About Refugees

Who are refugees?

Refugee group

Refugees are people who are forced to leave their country due to a well-founded fear of persecution because of their race, ethnicity, religion or other group affiliations. Most refugees flee because of war.

Although most people who flee their homes end up in another part of their country (internally displaced persons), many flee to countries outside of their own to seek safety (refugees).

To be recognized as a 'refugee', one must prove they have a well-founded fear of persecution. If someone is given refugee status, they are eligible for protection from the United Nations or another organization/country until they can either safely return home, integrate into the local community or resettle in a third country that accepts them, such as the U.S., Germany or Australia. Less than 1% of refugees are resettled in a third country but most remain in refugee camps for years or decades.

Refugees in the U.S.

Refugees welcome here

The U.S. generally resettles about 70,000 refugees each year but this number frequently changes. As of 2017, the U.S. has agreed to resettle 50,000 refugees (one of the lowest numbers on record despite record high numbers of forcibly displaced people in the world, 65.4 million people). The U.S. Office of Refugee Resettlement is in charge of resettling refugees nationally.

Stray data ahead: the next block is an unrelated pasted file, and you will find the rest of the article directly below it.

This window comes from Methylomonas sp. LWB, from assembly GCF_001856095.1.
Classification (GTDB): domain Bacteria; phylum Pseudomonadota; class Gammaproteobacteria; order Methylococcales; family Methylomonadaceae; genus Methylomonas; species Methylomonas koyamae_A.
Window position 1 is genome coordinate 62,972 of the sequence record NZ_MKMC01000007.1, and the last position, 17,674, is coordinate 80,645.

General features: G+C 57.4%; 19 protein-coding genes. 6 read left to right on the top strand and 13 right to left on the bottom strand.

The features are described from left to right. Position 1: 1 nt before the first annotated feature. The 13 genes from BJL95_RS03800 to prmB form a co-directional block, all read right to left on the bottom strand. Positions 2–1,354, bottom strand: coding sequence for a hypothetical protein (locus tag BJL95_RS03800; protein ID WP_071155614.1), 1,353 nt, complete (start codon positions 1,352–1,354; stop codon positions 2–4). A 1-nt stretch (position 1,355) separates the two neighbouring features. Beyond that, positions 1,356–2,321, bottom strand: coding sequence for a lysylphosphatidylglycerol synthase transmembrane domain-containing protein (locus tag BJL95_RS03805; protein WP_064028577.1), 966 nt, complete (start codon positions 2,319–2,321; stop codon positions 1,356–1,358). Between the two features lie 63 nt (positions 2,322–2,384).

All refugees in the U.S. are legal residents and have passed extensive background checks. They are eligible to work and for public benefits that U.S. citizens can access such as SNAP and TANF. Refugee specific support ends after about 4 months for most families. After 4 months, refugees are expected to be economically 'self-sufficient'. However, learning a language to the point that you can work takes most people much longer than 4 months. Therefore, it is important for researchers, service providers and advocates to work together to develop programs that support refugees better and to advocate for public policies that reflect realistic expectations from refugee families.

Refugees in New Mexico

Refugees and supporters on UNM's Johnson Field

New Mexico welcomes roughly 250 new refugees into Albuquerque each year. Although the nationalities that the refugees represent changes by year, many refugees in Albuquerque come from Afghanistan, Iraq and the Great Lakes Region of Africa (mainly the Democratic Republic of Congo and Burundi).

Lutheran Family Services is the organization responsible for resettling refugees in NM and serving them for the initial months.